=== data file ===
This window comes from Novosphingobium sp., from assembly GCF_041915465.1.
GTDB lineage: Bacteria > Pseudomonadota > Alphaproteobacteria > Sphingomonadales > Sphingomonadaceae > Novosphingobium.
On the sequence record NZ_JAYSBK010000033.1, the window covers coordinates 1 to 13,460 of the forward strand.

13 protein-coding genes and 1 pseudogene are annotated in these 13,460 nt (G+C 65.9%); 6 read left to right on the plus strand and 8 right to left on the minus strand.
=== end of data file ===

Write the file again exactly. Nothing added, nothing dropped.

This window comes from Novosphingobium sp., from assembly GCF_041915465.1.
GTDB lineage: Bacteria > Pseudomonadota > Alphaproteobacteria > Sphingomonadales > Sphingomonadaceae > Novosphingobium.
On the sequence record NZ_JAYSBK010000033.1, the window covers coordinates 1 to 13,460 of the forward strand.

13 protein-coding genes and 1 pseudogene are annotated in these 13,460 nt (G+C 65.9%); 6 read left to right on the plus strand and 8 right to left on the minus strand.